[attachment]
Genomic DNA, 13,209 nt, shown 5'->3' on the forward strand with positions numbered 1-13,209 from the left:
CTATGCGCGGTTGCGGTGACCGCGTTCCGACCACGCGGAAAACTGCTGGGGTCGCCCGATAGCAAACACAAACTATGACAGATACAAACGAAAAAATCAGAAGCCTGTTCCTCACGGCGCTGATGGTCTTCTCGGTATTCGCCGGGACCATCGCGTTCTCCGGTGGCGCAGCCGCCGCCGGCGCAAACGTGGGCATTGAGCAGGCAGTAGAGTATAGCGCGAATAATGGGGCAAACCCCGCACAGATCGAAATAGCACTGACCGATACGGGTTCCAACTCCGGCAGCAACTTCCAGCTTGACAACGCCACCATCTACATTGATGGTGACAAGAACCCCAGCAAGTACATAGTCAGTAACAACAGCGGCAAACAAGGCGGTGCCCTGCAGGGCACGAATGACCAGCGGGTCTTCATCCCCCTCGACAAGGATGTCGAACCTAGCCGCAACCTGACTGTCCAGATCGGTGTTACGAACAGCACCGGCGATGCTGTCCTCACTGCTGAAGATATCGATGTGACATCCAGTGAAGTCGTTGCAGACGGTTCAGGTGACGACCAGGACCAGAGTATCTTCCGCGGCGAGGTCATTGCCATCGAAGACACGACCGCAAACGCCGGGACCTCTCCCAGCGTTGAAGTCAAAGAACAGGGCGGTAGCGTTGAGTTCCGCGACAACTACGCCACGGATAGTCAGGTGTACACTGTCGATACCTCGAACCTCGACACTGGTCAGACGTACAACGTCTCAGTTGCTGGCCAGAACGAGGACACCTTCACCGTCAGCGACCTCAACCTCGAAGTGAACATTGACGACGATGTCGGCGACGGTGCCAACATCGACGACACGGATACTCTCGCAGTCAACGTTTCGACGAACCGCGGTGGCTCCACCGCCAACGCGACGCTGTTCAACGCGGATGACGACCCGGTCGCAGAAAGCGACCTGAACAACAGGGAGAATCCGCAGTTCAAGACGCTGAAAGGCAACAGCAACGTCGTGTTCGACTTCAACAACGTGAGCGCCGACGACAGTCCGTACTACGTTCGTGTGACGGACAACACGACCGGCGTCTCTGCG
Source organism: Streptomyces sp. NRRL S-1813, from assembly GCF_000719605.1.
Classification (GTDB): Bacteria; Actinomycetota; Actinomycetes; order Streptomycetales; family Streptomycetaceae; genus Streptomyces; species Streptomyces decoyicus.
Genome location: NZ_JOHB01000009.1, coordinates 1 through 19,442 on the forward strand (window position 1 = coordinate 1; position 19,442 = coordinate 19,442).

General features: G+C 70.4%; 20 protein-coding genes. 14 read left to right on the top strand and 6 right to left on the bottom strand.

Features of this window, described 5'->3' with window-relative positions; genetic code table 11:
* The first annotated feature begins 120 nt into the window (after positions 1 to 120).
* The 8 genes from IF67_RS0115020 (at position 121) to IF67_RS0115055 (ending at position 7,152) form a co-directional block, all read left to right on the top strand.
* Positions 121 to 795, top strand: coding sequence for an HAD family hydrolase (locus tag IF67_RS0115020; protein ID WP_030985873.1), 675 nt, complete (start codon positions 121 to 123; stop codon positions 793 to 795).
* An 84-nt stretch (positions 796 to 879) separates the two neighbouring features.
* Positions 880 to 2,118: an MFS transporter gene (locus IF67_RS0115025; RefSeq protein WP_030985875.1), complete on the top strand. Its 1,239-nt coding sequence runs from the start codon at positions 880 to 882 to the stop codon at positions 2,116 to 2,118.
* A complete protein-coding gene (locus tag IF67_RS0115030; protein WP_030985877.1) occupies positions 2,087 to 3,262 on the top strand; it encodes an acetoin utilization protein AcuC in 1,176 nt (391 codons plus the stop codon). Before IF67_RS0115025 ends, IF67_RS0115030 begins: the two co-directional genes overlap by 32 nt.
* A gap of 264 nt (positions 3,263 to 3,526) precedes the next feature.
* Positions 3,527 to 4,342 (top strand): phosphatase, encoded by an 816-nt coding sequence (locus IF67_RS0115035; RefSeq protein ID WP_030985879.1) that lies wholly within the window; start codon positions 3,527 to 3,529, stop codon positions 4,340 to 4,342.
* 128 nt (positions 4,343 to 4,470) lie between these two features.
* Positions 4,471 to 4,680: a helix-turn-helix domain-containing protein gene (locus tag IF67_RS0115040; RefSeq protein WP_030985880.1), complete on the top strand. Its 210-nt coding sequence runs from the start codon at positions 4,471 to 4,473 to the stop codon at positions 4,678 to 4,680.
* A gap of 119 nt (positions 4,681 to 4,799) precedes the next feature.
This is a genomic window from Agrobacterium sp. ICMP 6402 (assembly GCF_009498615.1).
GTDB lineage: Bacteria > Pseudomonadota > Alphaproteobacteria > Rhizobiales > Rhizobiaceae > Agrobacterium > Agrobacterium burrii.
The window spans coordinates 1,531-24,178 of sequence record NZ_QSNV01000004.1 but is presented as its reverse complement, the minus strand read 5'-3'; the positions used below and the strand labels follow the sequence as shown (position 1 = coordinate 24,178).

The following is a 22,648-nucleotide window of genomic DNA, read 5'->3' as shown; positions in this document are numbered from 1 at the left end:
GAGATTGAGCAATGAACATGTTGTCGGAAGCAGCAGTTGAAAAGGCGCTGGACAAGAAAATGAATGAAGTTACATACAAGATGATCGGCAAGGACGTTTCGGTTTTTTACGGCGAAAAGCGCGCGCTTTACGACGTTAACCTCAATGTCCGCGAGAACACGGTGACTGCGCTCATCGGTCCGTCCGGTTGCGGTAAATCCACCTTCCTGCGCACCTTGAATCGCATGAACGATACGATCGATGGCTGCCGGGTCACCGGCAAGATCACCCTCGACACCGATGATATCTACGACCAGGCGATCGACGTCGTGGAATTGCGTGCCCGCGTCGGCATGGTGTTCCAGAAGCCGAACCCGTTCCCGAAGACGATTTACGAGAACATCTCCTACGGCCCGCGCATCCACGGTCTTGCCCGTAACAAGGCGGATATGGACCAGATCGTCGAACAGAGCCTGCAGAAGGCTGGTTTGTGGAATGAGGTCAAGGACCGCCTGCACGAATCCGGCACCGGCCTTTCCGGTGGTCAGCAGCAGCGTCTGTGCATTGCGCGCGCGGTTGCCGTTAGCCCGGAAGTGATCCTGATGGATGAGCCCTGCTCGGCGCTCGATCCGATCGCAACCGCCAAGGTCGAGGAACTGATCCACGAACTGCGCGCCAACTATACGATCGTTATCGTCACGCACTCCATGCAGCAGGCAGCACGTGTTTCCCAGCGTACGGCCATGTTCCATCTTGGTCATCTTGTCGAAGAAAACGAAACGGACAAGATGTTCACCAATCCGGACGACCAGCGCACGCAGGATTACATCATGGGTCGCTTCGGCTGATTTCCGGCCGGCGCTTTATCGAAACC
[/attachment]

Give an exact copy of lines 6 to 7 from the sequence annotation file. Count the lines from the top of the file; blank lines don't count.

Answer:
General features: G+C 70.4%; 20 protein-coding genes. 14 read left to right on the top strand and 6 right to left on the bottom strand.

Features of this window, described 5'->3' with window-relative positions; genetic code table 11: